Features currently implemented:

  • Berkeley and Unix sockets powered by epoll (based on GIO GSocket).
  • Socket connection with built-in support for TLS upgrade and bandwidth/latency throttling.
  • Connection group for bulk management of streams (throttling, TLS, etc).
  • X.509 and PGP certificate objects, with support for trust validation (using GnuTLS).
  • Reverse proxy with load-balancing.
  • Web transport (with only long-polling at the moment).
  • Peer Manager for peer activity tracking.
  • Simple web server for static content.
  • Web selector for filtering HTTP requests.
  • JSON stream filter.

Features planned for next minor release (0.2):

  • WebSocket client and server support in the web transport.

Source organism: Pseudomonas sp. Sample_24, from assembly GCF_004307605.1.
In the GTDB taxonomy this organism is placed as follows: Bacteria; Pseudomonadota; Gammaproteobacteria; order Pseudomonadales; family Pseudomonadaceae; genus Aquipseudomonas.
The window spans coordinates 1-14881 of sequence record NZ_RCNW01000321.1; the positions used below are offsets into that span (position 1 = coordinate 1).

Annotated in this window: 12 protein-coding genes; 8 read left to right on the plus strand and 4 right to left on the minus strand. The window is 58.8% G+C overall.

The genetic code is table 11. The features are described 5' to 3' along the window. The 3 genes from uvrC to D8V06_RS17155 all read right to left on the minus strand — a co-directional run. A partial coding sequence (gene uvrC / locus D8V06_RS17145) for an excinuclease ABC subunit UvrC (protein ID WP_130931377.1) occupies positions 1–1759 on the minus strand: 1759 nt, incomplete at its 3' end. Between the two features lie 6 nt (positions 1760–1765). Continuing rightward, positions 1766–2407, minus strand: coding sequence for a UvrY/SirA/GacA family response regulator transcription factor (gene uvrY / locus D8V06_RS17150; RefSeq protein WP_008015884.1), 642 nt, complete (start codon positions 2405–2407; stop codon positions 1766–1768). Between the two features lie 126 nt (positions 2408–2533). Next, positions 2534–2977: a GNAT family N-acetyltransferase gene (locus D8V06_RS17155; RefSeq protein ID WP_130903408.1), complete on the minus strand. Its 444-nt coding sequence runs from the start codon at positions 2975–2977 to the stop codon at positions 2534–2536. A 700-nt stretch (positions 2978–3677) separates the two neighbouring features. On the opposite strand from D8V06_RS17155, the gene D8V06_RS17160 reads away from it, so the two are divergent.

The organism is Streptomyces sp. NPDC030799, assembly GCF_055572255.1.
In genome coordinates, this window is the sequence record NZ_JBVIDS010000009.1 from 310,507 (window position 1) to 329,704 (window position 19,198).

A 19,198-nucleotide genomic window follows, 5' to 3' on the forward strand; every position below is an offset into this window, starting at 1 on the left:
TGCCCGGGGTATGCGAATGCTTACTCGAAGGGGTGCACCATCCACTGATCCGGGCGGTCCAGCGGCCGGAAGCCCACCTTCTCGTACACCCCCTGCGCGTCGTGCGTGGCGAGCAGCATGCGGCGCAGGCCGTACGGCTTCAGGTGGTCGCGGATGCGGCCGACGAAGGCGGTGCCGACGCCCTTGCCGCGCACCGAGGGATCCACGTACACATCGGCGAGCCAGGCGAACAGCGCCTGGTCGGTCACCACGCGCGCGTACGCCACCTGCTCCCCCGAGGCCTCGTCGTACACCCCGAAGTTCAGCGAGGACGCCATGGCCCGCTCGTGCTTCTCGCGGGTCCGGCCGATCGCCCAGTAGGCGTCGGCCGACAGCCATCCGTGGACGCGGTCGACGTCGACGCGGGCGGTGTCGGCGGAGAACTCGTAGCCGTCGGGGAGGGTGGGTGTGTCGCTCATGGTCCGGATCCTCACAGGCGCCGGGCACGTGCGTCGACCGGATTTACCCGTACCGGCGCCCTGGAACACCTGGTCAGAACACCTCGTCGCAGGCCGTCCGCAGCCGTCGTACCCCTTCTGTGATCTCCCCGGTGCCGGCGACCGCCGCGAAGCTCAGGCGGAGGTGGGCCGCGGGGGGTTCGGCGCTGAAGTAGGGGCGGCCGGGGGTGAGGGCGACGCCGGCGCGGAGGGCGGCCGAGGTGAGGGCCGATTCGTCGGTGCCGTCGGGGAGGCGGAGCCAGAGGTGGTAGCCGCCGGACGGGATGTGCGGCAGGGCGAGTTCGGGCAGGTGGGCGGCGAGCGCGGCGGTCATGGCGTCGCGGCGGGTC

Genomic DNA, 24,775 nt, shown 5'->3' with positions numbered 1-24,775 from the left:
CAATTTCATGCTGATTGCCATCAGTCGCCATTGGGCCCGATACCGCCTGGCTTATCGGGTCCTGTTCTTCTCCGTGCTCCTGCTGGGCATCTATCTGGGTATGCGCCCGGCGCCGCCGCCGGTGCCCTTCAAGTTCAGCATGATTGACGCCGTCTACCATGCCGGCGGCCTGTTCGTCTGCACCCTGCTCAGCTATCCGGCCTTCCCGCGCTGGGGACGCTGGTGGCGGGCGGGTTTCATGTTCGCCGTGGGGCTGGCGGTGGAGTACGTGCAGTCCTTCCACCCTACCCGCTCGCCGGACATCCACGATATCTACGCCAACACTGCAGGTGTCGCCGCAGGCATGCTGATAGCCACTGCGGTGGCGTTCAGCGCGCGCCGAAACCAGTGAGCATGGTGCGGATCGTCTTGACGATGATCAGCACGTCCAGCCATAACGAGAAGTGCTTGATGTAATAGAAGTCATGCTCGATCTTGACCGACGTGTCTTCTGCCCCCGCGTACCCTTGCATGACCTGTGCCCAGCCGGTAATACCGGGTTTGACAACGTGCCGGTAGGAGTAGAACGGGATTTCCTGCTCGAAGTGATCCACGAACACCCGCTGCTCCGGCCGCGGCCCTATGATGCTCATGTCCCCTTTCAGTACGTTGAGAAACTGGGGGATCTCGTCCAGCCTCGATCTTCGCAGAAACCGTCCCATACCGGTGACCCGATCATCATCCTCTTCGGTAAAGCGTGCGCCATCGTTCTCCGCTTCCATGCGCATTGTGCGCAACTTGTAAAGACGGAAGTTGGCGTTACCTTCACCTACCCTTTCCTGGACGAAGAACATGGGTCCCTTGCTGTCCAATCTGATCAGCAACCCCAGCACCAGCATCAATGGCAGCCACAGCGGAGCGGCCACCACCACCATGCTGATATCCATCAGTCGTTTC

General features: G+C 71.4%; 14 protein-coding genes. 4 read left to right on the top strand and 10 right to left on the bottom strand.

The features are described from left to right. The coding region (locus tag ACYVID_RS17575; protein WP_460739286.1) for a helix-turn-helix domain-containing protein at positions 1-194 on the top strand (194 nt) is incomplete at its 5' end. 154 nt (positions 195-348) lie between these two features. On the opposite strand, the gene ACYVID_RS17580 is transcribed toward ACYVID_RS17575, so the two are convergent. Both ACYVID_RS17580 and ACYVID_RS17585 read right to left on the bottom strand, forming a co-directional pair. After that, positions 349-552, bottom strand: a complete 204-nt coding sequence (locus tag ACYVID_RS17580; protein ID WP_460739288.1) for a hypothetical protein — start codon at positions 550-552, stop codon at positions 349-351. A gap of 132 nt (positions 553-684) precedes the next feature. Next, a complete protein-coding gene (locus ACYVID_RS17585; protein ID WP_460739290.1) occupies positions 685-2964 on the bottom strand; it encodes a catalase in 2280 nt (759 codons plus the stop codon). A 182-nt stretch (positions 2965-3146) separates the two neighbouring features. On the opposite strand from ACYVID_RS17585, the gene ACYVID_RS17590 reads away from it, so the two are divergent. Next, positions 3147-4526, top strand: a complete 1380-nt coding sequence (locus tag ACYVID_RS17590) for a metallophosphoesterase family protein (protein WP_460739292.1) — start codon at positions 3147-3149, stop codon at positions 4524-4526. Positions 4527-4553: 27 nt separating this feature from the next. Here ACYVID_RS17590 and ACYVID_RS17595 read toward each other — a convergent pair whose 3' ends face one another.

• Raw TCP transport.
  • UDP transport with optional PGP encryption and optional NAT traversal.
  • JSON-DBus bridge.
  • TLS agent to handle blocking cryptographic operations.
  • PrivateKey object.
  • Symmetric and asymmetric encryption/decryption.
  • Peer discovery mechanism.

Some of the many features planned for the long-term:

  • Bluetooth transport (added as an extension).
  • Tor transport.
  • Gstreamer plugin for using EventDance transports in a multimedia pipeline (added as an extension).
  • FastCGI web service.

EventDance is licensed under the terms of the GNU LGPL license version 3, and is hosted at Gitorious. There is neither mailing-list nor bug tracking tool at the moment, but I’m always and happily expecting feedback, criticism, suggestions and bug reports in my inbox at elima at igalia dot com. Contributions are of course very welcomed. Minimal documentation does exist, but is less than useful at the moment.